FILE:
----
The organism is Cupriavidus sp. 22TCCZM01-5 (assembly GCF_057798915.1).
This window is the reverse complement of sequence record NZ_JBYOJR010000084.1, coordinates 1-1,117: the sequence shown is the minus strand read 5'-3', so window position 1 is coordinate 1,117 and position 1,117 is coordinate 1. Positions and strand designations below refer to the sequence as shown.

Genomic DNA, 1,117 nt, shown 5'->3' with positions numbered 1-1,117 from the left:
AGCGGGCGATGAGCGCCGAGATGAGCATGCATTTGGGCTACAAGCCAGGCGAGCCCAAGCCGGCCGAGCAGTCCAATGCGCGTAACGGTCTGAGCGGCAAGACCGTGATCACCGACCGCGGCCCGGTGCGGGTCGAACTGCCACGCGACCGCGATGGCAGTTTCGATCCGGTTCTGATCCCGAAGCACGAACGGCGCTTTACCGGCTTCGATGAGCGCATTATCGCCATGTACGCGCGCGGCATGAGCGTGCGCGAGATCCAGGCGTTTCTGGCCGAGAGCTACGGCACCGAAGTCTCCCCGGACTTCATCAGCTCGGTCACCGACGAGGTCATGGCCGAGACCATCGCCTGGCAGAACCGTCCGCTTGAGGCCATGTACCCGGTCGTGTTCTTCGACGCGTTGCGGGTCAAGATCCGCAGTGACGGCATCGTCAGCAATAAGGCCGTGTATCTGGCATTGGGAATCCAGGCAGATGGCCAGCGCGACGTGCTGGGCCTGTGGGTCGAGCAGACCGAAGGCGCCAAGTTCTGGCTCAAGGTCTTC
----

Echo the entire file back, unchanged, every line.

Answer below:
The organism is Cupriavidus sp. 22TCCZM01-5 (assembly GCF_057798915.1).
This window is the reverse complement of sequence record NZ_JBYOJR010000084.1, coordinates 1-1,117: the sequence shown is the minus strand read 5'-3', so window position 1 is coordinate 1,117 and position 1,117 is coordinate 1. Positions and strand designations below refer to the sequence as shown.

Genomic DNA, 1,117 nt, shown 5'->3' with positions numbered 1-1,117 from the left:
AGCGGGCGATGAGCGCCGAGATGAGCATGCATTTGGGCTACAAGCCAGGCGAGCCCAAGCCGGCCGAGCAGTCCAATGCGCGTAACGGTCTGAGCGGCAAGACCGTGATCACCGACCGCGGCCCGGTGCGGGTCGAACTGCCACGCGACCGCGATGGCAGTTTCGATCCGGTTCTGATCCCGAAGCACGAACGGCGCTTTACCGGCTTCGATGAGCGCATTATCGCCATGTACGCGCGCGGCATGAGCGTGCGCGAGATCCAGGCGTTTCTGGCCGAGAGCTACGGCACCGAAGTCTCCCCGGACTTCATCAGCTCGGTCACCGACGAGGTCATGGCCGAGACCATCGCCTGGCAGAACCGTCCGCTTGAGGCCATGTACCCGGTCGTGTTCTTCGACGCGTTGCGGGTCAAGATCCGCAGTGACGGCATCGTCAGCAATAAGGCCGTGTATCTGGCATTGGGAATCCAGGCAGATGGCCAGCGCGACGTGCTGGGCCTGTGGGTCGAGCAGACCGAAGGCGCCAAGTTCTGGCTCAAGGTCTTC